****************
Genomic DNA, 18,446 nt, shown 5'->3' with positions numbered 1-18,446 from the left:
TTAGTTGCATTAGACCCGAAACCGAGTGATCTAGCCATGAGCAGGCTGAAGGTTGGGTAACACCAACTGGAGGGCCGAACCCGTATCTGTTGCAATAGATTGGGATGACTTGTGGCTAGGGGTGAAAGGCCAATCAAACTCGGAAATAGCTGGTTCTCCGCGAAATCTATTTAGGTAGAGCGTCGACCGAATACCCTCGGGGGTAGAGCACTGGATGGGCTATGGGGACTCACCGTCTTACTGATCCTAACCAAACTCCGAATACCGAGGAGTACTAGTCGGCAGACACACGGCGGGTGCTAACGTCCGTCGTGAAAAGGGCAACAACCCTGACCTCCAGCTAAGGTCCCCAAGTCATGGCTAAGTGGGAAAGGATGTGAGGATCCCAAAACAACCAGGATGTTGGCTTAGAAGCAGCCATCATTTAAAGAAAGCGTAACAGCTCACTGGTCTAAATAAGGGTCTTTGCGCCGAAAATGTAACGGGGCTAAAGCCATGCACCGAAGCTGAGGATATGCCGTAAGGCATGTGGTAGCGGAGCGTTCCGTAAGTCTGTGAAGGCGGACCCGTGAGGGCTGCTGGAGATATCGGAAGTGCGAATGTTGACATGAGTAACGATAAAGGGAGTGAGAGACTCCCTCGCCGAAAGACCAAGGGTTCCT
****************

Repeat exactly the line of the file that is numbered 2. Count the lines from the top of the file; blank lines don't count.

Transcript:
TTAGTTGCATTAGACCCGAAACCGAGTGATCTAGCCATGAGCAGGCTGAAGGTTGGGTAACACCAACTGGAGGGCCGAACCCGTATCTGTTGCAATAGATTGGGATGACTTGTGGCTAGGGGTGAAAGGCCAATCAAACTCGGAAATAGCTGGTTCTCCGCGAAATCTATTTAGGTAGAGCGTCGACCGAATACCCTCGGGGGTAGAGCACTGGATGGGCTATGGGGACTCACCGTCTTACTGATCCTAACCAAACTCCGAATACCGAGGAGTACTAGTCGGCAGACACACGGCGGGTGCTAACGTCCGTCGTGAAAAGGGCAACAACCCTGACCTCCAGCTAAGGTCCCCAAGTCATGGCTAAGTGGGAAAGGATGTGAGGATCCCAAAACAACCAGGATGTTGGCTTAGAAGCAGCCATCATTTAAAGAAAGCGTAACAGCTCACTGGTCTAAATAAGGGTCTTTGCGCCGAAAATGTAACGGGGCTAAAGCCATGCACCGAAGCTGAGGATATGCCGTAAGGCATGTGGTAGCGGAGCGTTCCGTAAGTCTGTGAAGGCGGACCCGTGAGGGCTGCTGGAGATATCGGAAGTGCGAATGTTGACATGAGTAACGATAAAGGGAGTGAGAGACTCCCTCGCCGAAAGACCAAGGGTTCCT